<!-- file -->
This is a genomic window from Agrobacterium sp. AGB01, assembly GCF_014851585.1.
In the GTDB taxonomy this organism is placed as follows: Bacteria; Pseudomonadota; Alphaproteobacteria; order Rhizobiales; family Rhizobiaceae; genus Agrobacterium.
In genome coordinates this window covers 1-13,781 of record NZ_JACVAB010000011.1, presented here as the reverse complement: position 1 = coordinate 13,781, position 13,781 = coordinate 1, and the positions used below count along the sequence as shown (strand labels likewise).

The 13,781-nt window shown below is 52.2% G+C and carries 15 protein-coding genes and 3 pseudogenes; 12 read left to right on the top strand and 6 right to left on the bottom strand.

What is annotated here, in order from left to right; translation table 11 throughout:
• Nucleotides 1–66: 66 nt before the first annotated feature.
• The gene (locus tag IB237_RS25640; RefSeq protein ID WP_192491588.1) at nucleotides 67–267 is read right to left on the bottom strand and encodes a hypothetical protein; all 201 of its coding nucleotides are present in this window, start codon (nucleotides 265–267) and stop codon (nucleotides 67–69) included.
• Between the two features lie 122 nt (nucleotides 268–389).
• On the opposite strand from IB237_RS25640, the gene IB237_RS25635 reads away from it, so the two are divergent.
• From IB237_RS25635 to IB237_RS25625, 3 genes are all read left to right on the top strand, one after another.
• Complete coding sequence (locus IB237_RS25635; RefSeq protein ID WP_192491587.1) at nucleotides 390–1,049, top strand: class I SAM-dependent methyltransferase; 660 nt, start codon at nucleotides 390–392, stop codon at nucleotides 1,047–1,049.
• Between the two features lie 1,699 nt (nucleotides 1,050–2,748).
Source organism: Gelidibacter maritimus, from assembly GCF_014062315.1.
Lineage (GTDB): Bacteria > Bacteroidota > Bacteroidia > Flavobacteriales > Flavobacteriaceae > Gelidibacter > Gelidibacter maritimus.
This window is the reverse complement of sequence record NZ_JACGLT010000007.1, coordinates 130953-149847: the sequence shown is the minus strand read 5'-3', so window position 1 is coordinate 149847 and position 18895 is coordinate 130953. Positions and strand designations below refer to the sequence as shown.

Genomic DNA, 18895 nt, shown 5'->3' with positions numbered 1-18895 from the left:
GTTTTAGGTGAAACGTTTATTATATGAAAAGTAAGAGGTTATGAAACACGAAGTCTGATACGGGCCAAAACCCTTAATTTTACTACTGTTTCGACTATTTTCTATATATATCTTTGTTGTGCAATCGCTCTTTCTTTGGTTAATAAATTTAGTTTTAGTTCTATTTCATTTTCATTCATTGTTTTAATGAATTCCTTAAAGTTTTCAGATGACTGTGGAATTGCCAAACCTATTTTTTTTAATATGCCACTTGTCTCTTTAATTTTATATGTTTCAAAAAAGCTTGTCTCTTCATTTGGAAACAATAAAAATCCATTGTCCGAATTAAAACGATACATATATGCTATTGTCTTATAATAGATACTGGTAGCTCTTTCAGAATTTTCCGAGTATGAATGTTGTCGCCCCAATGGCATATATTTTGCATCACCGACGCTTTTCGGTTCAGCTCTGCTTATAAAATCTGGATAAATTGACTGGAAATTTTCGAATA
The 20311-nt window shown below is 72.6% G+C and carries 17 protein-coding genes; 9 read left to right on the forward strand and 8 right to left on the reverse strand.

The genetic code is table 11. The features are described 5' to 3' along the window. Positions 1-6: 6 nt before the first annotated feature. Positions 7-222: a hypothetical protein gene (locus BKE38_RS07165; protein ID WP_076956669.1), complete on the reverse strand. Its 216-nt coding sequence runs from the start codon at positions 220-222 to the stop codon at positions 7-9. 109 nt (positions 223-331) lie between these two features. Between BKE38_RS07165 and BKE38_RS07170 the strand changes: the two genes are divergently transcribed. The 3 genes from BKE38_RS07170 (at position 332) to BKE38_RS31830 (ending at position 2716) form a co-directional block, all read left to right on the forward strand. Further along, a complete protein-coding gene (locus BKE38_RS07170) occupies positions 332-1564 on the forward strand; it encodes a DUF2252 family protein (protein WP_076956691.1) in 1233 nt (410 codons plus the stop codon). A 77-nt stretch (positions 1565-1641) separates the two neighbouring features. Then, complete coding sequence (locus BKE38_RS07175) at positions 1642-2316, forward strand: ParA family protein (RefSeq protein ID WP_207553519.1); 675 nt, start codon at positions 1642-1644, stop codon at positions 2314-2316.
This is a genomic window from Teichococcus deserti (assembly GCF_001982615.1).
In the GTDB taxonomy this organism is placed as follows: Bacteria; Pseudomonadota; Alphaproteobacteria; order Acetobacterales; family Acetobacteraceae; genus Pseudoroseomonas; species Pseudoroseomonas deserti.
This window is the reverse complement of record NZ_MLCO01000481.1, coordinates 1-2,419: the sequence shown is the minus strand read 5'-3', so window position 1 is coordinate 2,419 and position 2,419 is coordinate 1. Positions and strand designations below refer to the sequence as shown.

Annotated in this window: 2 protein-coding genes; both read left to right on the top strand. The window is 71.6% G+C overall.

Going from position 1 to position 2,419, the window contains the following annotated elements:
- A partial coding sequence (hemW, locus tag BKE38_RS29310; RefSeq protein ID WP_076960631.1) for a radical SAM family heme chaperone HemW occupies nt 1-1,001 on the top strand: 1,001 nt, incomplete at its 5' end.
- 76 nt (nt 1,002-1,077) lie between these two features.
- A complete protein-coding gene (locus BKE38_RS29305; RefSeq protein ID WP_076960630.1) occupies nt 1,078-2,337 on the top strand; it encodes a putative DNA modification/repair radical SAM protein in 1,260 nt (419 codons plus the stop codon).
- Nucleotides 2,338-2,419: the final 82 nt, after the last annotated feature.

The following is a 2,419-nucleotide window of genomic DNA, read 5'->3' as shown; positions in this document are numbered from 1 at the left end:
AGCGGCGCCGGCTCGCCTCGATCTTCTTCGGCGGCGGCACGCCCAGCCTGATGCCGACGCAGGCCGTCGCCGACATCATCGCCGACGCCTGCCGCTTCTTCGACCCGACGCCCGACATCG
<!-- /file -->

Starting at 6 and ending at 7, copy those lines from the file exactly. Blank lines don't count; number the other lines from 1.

• Nucleotides 1–66: 66 nt before the first annotated feature.
• The gene (locus tag IB237_RS25640; RefSeq protein ID WP_192491588.1) at nucleotides 67–267 is read right to left on the bottom strand and encodes a hypothetical protein; all 201 of its coding nucleotides are present in this window, start codon (nucleotides 265–267) and stop codon (nucleotides 67–69) included.